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Turism&Travel : Avoiding bogus travel deals this summer

Monday 08 March 2010

Too often the best travel deals offered around this time are simply too good to be true. Bogus travel deals cost consumers more than $10 billion each year, estimates the Better Business Bureau. Want to make sure you're soaked by ocean waves and not a bad travel salesperson? Do your homework before you book.

Here are five steps's Senior Editor Gabe Saglie says consumers should follow to verify a deal:

Do Your Homework. Call the travel provider and ask for details on final pricing, including all taxes and fees. Also, compare that final number against other market pricing to the same destination to make sure the offer is really a deal.

Ask What Exactly Is Included. Does that free three-night stay come with a requirement to attend a high-pressure 90-minute timeshare sales pitch? Does that drastically reduced rate come with a pricey daily “resort fee?” More and more, hotels are tacking on additional fees such “resort” or “housekeeping” fees that aren't included in the featured price of a deal. Also, double check that the destination you are flying into doesn't have a “departure tax” at the airport. While typically minimal, better to be prepared before arriving at the payment desk.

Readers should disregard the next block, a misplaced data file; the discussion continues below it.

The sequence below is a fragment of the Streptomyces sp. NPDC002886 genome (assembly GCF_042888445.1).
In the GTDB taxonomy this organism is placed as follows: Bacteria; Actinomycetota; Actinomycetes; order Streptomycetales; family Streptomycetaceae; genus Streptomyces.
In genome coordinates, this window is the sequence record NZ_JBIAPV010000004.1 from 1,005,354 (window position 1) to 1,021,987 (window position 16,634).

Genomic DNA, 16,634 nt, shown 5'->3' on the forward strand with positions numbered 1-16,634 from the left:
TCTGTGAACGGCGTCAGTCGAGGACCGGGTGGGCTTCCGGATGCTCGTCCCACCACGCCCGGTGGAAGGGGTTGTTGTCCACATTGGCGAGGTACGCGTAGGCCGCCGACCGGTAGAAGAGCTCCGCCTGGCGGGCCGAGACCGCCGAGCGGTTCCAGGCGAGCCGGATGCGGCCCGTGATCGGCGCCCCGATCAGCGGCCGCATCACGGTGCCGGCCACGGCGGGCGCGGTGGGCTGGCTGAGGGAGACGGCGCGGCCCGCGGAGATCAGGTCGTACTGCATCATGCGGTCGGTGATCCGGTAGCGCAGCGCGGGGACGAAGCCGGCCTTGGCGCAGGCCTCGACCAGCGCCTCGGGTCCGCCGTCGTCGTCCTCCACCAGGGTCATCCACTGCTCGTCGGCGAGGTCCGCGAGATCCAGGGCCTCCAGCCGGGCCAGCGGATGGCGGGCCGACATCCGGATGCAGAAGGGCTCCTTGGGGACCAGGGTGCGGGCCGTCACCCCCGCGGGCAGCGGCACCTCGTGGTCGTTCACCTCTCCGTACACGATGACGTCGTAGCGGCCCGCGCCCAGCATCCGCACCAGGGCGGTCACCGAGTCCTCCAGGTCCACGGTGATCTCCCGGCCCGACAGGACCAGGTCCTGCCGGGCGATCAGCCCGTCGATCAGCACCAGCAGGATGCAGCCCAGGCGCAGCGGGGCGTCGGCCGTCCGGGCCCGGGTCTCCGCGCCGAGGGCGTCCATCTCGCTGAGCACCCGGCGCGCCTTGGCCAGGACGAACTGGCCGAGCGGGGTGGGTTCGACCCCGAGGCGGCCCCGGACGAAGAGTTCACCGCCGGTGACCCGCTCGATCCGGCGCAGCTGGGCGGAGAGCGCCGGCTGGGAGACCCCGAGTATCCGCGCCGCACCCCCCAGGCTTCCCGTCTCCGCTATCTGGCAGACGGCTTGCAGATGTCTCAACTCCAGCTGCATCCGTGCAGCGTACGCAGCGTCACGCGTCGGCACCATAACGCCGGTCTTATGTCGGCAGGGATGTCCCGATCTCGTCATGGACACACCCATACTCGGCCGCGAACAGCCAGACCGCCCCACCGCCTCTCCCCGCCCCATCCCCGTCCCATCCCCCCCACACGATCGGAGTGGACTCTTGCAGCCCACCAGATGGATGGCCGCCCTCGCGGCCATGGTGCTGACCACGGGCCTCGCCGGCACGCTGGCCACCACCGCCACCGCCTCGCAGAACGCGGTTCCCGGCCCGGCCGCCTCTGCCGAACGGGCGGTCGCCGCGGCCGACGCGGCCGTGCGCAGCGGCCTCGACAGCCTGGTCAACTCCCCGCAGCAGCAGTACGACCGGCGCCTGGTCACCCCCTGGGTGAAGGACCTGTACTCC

Check References. From word-of-mouth to the Better Business Bureau's database, do research on the travel provider, especially when it comes to paying up to companies you may not know.

Verify Web Site Security. Before entering credit card information online, check to make sure the web address starts with “https”, and not just “http” or anything else. The extra “s” in https signifies a secure a site for credit card purchases and personal information.

Confirm What You Buy. When possible, pay with a credit card. This is the safest way to pay for travel online since you can dispute charges for services you don't get. The trick is reporting fraudulent charges promptly. Once you've booked through a vacation company, confirm directly with the travel provider (i.e., airline, hotel, transportation, etc.) to make sure your itinerary matches their records. Make sure to print out all the details of your trip, including confirmation numbers and contact information for all companies that are part of your travel.

Scary Travel Stats:

Out of the 3,900 industries the BBB monitors, the travel industry consistently ranks near or in the top 40 for number of complaints.

In 2007, BBB received the following number of complaints by industry:

Travel Agencies & Bureaus = 5,834

Airlines = 4,777

Hotels = 4,897

Timeshare companies = 1,917

Travel Clubs = 1,118

In 2008 BBB received the following number of complaints by industry:

Travel Agencies & Bureaus = 5,219

Airlines = 5,103

Hotels = 5,062

Timeshare companies = 1,731

Travel Clubs = 1,190

Autor: eTurboNews
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